Loading data in a Neo4j instance that is in the cloud is very similar to running Neo4j using any other method. However, there are a few small things to look out for and keep in mind when importing data to a ‘cloud graph’. We will discuss the main ones in this article.

  • Configuration and access
  • Using the offline importer
  • Cloud disk planning

The specifics of differences of running Neo4j in the Cloud are documented in our developer guides. Anything not listed there would indicate is does not differ from other Neo4j implementations.

Configuration and Access

When you set up and deploy a cloud instance, the default, out-of-the-box security settings on some clouds may prevent traffic through the firewall to the data source you intend to use. This means that many external data sources and networks might be locked out from communicating with the Neo4j cloud instance. To remedy that, you will need to adjust the firewall settings on your cloud machine to allow traffic. How to do this varies on your cloud provider. For steps to change firewall settings, please consult your cloud provider’s documentation.


Some Neo4j plugins like APOC and graph algorithms are included as defaults in cloud installations. Other plugins can be installed manually, as needed. However, for using data import procedures in APOC, not all images have file imports from a local disk configured. These security settings could prevent you from using some procedures that would load a local file.

If you execute one of these procedures that is blocked, you could see an error message similar to the one below.

Neo.ClientError.Procedure.ProcedureCallFailed: Failed to invoke procedure apoc.load.json: Caused by: java.lang.RuntimeException: Import from files not enabled, please set apoc.import.file.enabled=true in your neo4j.conf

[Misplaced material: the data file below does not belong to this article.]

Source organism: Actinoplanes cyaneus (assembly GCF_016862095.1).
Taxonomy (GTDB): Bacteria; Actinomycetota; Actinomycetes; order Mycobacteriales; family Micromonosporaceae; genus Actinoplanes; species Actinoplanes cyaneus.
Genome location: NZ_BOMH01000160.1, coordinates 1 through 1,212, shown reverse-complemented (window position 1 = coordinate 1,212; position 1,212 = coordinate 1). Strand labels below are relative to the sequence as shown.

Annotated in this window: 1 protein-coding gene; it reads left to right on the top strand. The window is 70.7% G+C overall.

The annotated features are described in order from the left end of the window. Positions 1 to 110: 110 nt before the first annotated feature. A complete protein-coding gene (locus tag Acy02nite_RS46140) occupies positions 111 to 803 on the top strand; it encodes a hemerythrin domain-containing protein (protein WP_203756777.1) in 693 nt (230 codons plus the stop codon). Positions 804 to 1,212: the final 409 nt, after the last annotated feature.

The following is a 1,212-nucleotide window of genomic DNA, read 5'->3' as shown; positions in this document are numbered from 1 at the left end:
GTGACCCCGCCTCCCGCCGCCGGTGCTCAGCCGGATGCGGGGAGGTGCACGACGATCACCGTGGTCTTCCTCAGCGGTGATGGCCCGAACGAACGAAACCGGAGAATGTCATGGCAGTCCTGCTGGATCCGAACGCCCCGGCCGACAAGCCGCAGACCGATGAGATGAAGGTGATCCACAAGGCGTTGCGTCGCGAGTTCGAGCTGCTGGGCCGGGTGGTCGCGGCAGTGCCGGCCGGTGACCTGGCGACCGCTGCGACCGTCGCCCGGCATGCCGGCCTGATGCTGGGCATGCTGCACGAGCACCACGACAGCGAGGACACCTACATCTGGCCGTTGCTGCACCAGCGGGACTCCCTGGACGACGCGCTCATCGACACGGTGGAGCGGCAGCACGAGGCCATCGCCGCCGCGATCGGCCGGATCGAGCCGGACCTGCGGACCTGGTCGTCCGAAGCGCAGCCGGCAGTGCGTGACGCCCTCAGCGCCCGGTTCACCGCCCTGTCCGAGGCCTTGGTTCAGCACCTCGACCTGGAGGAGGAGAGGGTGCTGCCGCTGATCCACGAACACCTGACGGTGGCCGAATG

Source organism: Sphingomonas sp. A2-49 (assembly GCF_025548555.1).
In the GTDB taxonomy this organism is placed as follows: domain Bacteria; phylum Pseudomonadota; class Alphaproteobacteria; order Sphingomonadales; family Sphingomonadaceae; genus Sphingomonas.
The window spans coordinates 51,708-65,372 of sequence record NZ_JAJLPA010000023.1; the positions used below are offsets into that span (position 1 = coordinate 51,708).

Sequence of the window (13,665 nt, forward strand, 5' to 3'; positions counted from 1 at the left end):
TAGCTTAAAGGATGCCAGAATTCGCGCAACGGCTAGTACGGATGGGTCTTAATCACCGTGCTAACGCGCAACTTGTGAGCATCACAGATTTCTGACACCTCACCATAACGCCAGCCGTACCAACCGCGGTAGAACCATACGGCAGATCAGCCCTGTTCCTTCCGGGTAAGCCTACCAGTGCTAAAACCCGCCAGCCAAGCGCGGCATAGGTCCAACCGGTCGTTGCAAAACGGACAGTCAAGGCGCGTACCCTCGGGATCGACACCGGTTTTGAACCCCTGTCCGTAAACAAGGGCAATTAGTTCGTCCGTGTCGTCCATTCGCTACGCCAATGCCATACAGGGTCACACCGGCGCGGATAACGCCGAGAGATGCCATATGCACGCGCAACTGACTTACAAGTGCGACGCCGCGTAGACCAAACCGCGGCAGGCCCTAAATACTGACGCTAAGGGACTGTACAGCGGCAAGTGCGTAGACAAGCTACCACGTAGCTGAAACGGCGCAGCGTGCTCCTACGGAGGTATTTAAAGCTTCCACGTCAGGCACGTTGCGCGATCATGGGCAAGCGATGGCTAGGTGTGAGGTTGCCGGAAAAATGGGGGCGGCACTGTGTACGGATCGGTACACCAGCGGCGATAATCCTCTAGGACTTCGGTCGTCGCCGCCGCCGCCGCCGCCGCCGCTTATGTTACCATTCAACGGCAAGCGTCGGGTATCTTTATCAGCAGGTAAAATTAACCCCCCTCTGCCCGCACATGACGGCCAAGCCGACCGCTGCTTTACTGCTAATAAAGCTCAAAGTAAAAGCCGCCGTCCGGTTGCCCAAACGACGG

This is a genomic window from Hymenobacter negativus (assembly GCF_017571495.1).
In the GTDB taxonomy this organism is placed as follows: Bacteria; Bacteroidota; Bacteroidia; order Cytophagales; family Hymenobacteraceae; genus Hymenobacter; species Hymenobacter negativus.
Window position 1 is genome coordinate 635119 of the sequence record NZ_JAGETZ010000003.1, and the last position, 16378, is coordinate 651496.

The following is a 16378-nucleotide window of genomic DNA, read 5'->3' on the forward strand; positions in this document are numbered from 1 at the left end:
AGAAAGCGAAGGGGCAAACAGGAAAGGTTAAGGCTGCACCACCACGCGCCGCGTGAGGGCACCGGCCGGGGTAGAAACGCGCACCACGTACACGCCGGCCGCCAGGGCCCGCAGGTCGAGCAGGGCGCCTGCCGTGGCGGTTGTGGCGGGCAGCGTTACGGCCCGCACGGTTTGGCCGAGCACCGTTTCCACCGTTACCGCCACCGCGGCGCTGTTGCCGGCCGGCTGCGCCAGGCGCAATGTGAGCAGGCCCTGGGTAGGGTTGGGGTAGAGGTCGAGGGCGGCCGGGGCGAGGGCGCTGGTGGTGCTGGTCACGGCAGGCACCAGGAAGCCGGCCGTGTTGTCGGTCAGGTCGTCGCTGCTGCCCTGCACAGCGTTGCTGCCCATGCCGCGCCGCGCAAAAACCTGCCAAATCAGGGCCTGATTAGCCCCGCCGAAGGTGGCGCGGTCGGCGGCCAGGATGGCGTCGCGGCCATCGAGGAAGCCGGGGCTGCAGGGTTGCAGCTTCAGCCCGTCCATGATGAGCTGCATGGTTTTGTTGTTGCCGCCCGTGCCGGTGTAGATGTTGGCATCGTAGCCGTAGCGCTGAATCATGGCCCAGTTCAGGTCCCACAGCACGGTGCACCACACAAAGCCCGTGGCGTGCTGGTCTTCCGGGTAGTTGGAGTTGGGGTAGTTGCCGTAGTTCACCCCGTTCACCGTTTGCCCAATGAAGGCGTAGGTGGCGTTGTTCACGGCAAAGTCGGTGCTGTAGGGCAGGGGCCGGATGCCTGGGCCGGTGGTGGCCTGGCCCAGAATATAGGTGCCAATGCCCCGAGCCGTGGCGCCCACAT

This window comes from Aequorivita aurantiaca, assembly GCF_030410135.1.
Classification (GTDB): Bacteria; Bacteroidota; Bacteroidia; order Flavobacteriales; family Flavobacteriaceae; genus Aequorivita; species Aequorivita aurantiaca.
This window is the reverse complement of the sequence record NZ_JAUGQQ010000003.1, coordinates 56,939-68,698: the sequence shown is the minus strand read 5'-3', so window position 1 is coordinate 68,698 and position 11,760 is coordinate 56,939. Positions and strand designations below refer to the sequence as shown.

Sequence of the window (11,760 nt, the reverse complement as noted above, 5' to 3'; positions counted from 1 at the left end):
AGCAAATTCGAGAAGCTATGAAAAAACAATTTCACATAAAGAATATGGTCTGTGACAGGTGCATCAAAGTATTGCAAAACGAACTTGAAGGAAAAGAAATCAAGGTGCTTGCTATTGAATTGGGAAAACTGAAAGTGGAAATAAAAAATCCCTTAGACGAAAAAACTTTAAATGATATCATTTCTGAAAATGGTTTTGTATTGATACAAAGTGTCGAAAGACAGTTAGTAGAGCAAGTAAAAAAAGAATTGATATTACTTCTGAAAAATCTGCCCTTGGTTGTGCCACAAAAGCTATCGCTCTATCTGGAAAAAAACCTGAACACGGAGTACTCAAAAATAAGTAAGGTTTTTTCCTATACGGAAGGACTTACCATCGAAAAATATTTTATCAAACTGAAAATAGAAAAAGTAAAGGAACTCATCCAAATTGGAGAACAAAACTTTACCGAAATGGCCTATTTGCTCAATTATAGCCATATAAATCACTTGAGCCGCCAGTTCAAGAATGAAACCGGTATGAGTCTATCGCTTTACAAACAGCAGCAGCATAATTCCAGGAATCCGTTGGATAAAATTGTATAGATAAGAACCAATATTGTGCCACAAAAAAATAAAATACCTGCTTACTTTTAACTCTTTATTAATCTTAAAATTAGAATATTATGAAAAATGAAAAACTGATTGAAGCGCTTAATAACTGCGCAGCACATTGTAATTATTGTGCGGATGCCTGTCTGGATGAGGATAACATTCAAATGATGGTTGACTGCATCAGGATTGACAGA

To alter these settings and allow any blocked procedures to run and access files, you can review the APOC documentation for configuration settings and whitelisting options.

Offline Data Import

The neo4j-admin import tool is helpful for loading massive amounts of data into a new, empty database at incredible speeds by ignoring the usual transaction batching that occurs when a database is running and handling other daily requests. Using non-transaction loading makes the tool very fast, but means that the normal ACID process is circumvented for performance’s sake.

If done accurately, this process is very simple and efficient. One small difference running the neo4j-admin import tool on a cloud instance of Neo4j compared with other deployments is how to stop and start the database. The cloud providers use systemd with Neo4j installed as a service, so you will need to stop the systemd service before using the neo4j-admin import. Your command steps to stop and start will look like the ones below.

systemctl stop neo4j
#run neo4j-admin import command
systemctl start neo4j

Further information on how the system service works with Neo4j in Cloud VMs can be found in one of our developer guides.

Running offline data import should be used with caution. As a warning, users should never (ever!) use the offline data import while the database instance is running. Doing so will result in data corruption and error messages that are difficult to diagnose.

For more information on the neo4j-admin import tool, check out the Operations Manual.

Disk Planning for the Cloud

Importing data to Neo4j (especially large quantities of it) requires some disk space. The defaults initiated in your cloud instances may not be enough to handle large file imports or streamed imports from other systems.

If the disk is under-allocated, the disk space will run out during the load, and the database will crash. To avoid this, you’ll need to increase your disk space. But, how much might you need?

You will need some disk space to store any files (if using flat file import) and some space for the loading process. As a safe estimate, we recommend 2-3x the size of the data you are planning to load. For instance, if you have 50GB of CSV, you should likely allocate 100GB+ of disk.

Of course, each data set may have varying complexity, but these numbers should cover most cases. As always, if you have any issues or questions, feel free to reach out to us on the Neo4j Community Site. We are happy to work with you to find the best solution!


Jennifer Reif
Applicable versions:
3.4, 3.5